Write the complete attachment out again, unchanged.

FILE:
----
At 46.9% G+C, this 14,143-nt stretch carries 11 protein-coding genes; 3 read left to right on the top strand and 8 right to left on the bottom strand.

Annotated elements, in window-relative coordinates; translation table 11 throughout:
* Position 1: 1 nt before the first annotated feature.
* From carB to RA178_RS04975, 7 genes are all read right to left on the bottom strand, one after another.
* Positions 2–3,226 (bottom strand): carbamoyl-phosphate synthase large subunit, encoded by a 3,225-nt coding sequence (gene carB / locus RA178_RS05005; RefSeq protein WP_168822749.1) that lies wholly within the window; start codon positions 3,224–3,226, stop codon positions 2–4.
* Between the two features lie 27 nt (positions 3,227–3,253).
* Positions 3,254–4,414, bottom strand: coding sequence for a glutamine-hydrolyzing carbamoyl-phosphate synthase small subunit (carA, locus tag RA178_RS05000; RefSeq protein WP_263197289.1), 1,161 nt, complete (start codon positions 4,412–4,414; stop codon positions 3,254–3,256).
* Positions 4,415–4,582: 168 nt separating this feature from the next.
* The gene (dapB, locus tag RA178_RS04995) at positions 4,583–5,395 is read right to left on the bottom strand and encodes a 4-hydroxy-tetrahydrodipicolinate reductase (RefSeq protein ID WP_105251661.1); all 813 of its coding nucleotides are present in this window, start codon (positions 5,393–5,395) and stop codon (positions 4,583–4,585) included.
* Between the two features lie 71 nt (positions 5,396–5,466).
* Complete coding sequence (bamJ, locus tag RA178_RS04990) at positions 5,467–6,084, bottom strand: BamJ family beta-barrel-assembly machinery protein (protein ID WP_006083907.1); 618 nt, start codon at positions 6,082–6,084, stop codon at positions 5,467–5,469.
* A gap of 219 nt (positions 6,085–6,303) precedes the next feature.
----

At 46.9% G+C, this 14,143-nt stretch carries 11 protein-coding genes; 3 read left to right on the top strand and 8 right to left on the bottom strand.

Annotated elements, in window-relative coordinates; translation table 11 throughout:
* Position 1: 1 nt before the first annotated feature.
* From carB to RA178_RS04975, 7 genes are all read right to left on the bottom strand, one after another.
* Positions 2–3,226 (bottom strand): carbamoyl-phosphate synthase large subunit, encoded by a 3,225-nt coding sequence (gene carB / locus RA178_RS05005; RefSeq protein WP_168822749.1) that lies wholly within the window; start codon positions 3,224–3,226, stop codon positions 2–4.
* Between the two features lie 27 nt (positions 3,227–3,253).
* Positions 3,254–4,414, bottom strand: coding sequence for a glutamine-hydrolyzing carbamoyl-phosphate synthase small subunit (carA, locus tag RA178_RS05000; RefSeq protein WP_263197289.1), 1,161 nt, complete (start codon positions 4,412–4,414; stop codon positions 3,254–3,256).
* Positions 4,415–4,582: 168 nt separating this feature from the next.
* The gene (dapB, locus tag RA178_RS04995) at positions 4,583–5,395 is read right to left on the bottom strand and encodes a 4-hydroxy-tetrahydrodipicolinate reductase (RefSeq protein ID WP_105251661.1); all 813 of its coding nucleotides are present in this window, start codon (positions 5,393–5,395) and stop codon (positions 4,583–4,585) included.
* Between the two features lie 71 nt (positions 5,396–5,466).
* Complete coding sequence (bamJ, locus tag RA178_RS04990) at positions 5,467–6,084, bottom strand: BamJ family beta-barrel-assembly machinery protein (protein ID WP_006083907.1); 618 nt, start codon at positions 6,082–6,084, stop codon at positions 5,467–5,469.
* A gap of 219 nt (positions 6,085–6,303) precedes the next feature.